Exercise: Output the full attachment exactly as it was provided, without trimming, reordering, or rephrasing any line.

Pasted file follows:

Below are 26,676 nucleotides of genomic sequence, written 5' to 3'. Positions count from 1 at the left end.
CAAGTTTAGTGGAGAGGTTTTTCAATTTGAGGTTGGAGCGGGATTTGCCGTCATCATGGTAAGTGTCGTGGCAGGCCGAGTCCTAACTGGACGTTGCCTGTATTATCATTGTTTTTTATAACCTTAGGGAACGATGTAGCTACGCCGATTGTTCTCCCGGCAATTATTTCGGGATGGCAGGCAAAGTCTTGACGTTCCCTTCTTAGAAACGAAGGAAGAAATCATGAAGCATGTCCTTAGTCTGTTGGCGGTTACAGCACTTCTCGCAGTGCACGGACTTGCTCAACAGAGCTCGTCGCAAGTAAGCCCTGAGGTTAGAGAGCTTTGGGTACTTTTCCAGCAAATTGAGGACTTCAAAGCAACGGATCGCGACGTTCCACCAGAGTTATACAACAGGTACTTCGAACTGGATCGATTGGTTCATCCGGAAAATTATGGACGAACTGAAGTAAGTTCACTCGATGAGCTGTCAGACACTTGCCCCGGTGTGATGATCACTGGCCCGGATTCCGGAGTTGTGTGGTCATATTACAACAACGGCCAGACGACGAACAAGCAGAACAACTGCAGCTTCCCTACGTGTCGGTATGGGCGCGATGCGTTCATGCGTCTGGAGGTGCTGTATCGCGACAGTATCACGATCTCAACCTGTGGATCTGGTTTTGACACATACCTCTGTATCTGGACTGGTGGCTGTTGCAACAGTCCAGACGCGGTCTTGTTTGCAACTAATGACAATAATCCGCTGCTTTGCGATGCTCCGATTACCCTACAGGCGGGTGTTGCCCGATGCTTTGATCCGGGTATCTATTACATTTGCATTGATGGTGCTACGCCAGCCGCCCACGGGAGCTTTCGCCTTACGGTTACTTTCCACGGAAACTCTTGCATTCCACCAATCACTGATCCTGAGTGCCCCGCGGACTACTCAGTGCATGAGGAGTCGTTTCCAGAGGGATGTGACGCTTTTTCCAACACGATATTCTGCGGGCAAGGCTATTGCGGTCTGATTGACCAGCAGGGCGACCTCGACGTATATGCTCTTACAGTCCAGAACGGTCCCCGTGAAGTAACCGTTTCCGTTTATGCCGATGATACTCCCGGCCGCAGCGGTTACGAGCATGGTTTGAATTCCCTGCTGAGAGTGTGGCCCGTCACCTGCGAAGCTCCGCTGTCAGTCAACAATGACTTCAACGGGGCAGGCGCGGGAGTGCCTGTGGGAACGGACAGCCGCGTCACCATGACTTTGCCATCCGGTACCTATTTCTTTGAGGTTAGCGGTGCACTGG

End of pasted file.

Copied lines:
Below are 26,676 nucleotides of genomic sequence, written 5' to 3'. Positions count from 1 at the left end.
CAAGTTTAGTGGAGAGGTTTTTCAATTTGAGGTTGGAGCGGGATTTGCCGTCATCATGGTAAGTGTCGTGGCAGGCCGAGTCCTAACTGGACGTTGCCTGTATTATCATTGTTTTTTATAACCTTAGGGAACGATGTAGCTACGCCGATTGTTCTCCCGGCAATTATTTCGGGATGGCAGGCAAAGTCTTGACGTTCCCTTCTTAGAAACGAAGGAAGAAATCATGAAGCATGTCCTTAGTCTGTTGGCGGTTACAGCACTTCTCGCAGTGCACGGACTTGCTCAACAGAGCTCGTCGCAAGTAAGCCCTGAGGTTAGAGAGCTTTGGGTACTTTTCCAGCAAATTGAGGACTTCAAAGCAACGGATCGCGACGTTCCACCAGAGTTATACAACAGGTACTTCGAACTGGATCGATTGGTTCATCCGGAAAATTATGGACGAACTGAAGTAAGTTCACTCGATGAGCTGTCAGACACTTGCCCCGGTGTGATGATCACTGGCCCGGATTCCGGAGTTGTGTGGTCATATTACAACAACGGCCAGACGACGAACAAGCAGAACAACTGCAGCTTCCCTACGTGTCGGTATGGGCGCGATGCGTTCATGCGTCTGGAGGTGCTGTATCGCGACAGTATCACGATCTCAACCTGTGGATCTGGTTTTGACACATACCTCTGTATCTGGACTGGTGGCTGTTGCAACAGTCCAGACGCGGTCTTGTTTGCAACTAATGACAATAATCCGCTGCTTTGCGATGCTCCGATTACCCTACAGGCGGGTGTTGCCCGATGCTTTGATCCGGGTATCTATTACATTTGCATTGATGGTGCTACGCCAGCCGCCCACGGGAGCTTTCGCCTTACGGTTACTTTCCACGGAAACTCTTGCATTCCACCAATCACTGATCCTGAGTGCCCCGCGGACTACTCAGTGCATGAGGAGTCGTTTCCAGAGGGATGTGACGCTTTTTCCAACACGATATTCTGCGGGCAAGGCTATTGCGGTCTGATTGACCAGCAGGGCGACCTCGACGTATATGCTCTTACAGTCCAGAACGGTCCCCGTGAAGTAACCGTTTCCGTTTATGCCGATGATACTCCCGGCCGCAGCGGTTACGAGCATGGTTTGAATTCCCTGCTGAGAGTGTGGCCCGTCACCTGCGAAGCTCCGCTGTCAGTCAACAATGACTTCAACGGGGCAGGCGCGGGAGTGCCTGTGGGAACGGACAGCCGCGTCACCATGACTTTGCCATCCGGTACCTATTTCTTTGAGGTTAGCGGTGCACTGG